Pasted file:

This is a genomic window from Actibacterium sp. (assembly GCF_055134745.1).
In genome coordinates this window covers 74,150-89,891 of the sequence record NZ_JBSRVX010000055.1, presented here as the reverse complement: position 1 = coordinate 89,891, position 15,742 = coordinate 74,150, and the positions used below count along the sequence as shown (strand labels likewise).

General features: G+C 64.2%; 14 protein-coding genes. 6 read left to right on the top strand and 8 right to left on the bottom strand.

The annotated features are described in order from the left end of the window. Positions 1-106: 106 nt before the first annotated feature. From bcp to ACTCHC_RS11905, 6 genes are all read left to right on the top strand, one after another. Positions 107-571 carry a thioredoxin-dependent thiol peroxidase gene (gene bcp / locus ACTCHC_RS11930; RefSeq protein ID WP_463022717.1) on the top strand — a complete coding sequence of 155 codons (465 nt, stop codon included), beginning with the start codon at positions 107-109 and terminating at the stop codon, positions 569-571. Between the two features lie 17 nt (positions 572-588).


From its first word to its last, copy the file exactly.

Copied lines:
This is a genomic window from Actibacterium sp. (assembly GCF_055134745.1).
In genome coordinates this window covers 74,150-89,891 of the sequence record NZ_JBSRVX010000055.1, presented here as the reverse complement: position 1 = coordinate 89,891, position 15,742 = coordinate 74,150, and the positions used below count along the sequence as shown (strand labels likewise).

General features: G+C 64.2%; 14 protein-coding genes. 6 read left to right on the top strand and 8 right to left on the bottom strand.

The annotated features are described in order from the left end of the window. Positions 1-106: 106 nt before the first annotated feature. From bcp to ACTCHC_RS11905, 6 genes are all read left to right on the top strand, one after another. Positions 107-571 carry a thioredoxin-dependent thiol peroxidase gene (gene bcp / locus ACTCHC_RS11930; RefSeq protein ID WP_463022717.1) on the top strand — a complete coding sequence of 155 codons (465 nt, stop codon included), beginning with the start codon at positions 107-109 and terminating at the stop codon, positions 569-571. Between the two features lie 17 nt (positions 572-588).